One of the few experts writing on the subject who actually met Oswald, Kurtz also provides new information about the accused assassin’s activities around the time of the assassination and about his double life, analyzing Oswald’s ties to the intelligence community, to organized crime, and to both anti- and pro-Castro Cuban activists. Mustering extraordinary documentation—including exclusive interviews with key figures and extensive materials declassified by the Assassination Records Review Board—he both confirms and alters much previous speculation about Oswald and other aspects of the case.

Who really killed JFK? Forty years later, most Americans still feel they don’t know the truth and that their own government isn’t telling them the whole story. This book offers a corrective to even the most recent “final verdicts” and establishes a sound baseline for future research.

“A smart, engaging history of the stormy debate surrounding the death of President John F. Kennedy. This is a book you can trust on a topic fraught with controversy.”--Douglas Brinkley, Director of the Theodore Roosevelt Center for American Civilization at Tulane University

“Provides a skillfully balanced and up-to-date summary of the views supporting the lone assassin and conspiracy sides of the JFK assassination controversy, as well as new evidence that revises our understanding of Oswald’s associations and actions. If I were teaching a course on the JFK assassination, this book would definitely be near the top of my reading list.”--Gerald D. McKnight, author of Breach of Trust: How the Warren Commission Failed the Nation and Why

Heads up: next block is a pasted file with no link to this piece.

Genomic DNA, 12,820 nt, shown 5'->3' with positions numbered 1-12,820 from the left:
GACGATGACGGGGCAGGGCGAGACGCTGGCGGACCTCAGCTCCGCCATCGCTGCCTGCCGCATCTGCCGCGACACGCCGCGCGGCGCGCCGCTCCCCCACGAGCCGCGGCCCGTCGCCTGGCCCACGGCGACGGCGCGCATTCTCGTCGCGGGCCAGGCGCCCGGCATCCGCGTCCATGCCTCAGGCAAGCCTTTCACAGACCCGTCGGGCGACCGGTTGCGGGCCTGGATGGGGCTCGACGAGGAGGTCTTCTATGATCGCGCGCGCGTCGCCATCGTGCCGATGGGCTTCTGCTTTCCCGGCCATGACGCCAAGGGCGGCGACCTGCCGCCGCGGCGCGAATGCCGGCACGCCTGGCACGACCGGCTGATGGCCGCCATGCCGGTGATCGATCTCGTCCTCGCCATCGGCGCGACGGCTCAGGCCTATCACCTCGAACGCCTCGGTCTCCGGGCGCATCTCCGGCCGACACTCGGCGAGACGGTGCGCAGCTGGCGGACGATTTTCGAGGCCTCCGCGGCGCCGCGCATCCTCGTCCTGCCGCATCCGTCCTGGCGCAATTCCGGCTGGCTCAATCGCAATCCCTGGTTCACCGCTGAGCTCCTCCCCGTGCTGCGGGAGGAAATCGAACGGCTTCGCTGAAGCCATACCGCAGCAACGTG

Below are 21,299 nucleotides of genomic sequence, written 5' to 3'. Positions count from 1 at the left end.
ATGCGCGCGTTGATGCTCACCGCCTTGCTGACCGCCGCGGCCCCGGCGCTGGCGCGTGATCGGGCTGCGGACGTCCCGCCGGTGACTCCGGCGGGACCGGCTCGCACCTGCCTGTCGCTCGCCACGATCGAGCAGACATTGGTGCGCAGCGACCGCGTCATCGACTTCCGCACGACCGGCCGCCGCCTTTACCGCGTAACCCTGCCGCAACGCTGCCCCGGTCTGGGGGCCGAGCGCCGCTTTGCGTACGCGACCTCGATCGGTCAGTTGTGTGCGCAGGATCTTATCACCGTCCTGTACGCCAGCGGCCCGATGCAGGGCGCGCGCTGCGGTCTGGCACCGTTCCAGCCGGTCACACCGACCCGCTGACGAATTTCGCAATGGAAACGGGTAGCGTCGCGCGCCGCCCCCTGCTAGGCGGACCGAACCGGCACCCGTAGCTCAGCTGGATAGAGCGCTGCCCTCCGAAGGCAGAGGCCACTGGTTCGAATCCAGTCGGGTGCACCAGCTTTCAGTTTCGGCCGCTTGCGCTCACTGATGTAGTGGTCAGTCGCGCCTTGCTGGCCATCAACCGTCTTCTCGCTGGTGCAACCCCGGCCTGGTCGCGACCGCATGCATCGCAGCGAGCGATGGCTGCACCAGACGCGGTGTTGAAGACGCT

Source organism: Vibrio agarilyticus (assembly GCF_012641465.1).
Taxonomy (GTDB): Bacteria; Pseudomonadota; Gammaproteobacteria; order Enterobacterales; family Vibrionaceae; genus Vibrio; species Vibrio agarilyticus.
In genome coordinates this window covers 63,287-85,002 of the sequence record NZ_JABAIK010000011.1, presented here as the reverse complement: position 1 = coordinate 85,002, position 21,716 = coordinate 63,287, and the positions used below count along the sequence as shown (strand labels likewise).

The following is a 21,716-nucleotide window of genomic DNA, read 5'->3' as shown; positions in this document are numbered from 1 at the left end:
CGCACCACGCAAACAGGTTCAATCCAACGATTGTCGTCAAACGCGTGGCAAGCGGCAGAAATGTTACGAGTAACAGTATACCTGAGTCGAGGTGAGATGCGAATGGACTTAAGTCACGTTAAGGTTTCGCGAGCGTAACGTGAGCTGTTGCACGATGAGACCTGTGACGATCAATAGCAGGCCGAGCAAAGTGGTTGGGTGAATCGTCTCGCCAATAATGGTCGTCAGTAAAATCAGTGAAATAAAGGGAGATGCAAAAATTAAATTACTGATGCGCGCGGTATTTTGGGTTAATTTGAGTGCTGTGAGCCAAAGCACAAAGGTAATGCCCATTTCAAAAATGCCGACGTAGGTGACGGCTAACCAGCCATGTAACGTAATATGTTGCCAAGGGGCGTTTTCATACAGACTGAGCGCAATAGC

#188 John Simkin

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Posted 27 August 2006 - 07:16 AM

I believe that Walter Raymond played an important role in Operation Mockingbird. After 30 years in the CIA George Bush and William Casey recruited Raymond to the National Security Council staff in April, 1982. Raymond later told an Iran-Contra committee that he resigned from the CIA so “there would be no question of any contamination of this.”

The following year President Reagan established its own propaganda campaign within the United States called "Project Truth." It later merged with a broader program that combined domestic and international propaganda under the umbrella of "Project Democracy." Raymond was placed in charge of this project.

I believe that Raymond was an important figure in Operation Mockingbird and would have been closely involved in the cover-up of the JFK assassination. It is highly significant that Raymond was chosen by Bush to do the same job for Reagan's illegal activities.

Here is a passage from John Stauber and Sheldon Rampton excellent Toxic Sludge is Good for You (2004)

The most pressing concern of all for the Reagan administration was the need to win the support of the US people for its policies in Central America. "I think the most critical special operations mission we have today is to persuade the American people that the communists are out to get us. If we can win this war of ideas, we can win everywhere else," explained Michael Kelly, Deputy Assistant Secretary of the US Air Force. "Psychological operations, ranging from public affairs on the one end, through black propaganda on the other end is the advertising and marketing of our product."

Public affairs" is the government's term for "public relations"- a rather pointless change in terminology adopted to get around a law which specifically enjoins federal government agencies against engaging in public relations activities. The law also forbids the White House from using ads telegrams, letters, printed matter or other media outside "official channels" to influence members of Congress regarding legislation. Rules against CIA involvement in domestic US politics are even more severe. It is against the law for the CIA to operate domestically, except in narrowly-defined circumstances such as cooperating with an FBI investigation. In 1982 however, reports of the secret CIA war in Nicaragua led Congress to pass the Boland Amendment, ending military aid to the contras and barring the Reagan administration from any further attempts to overthrow the Sandinistas.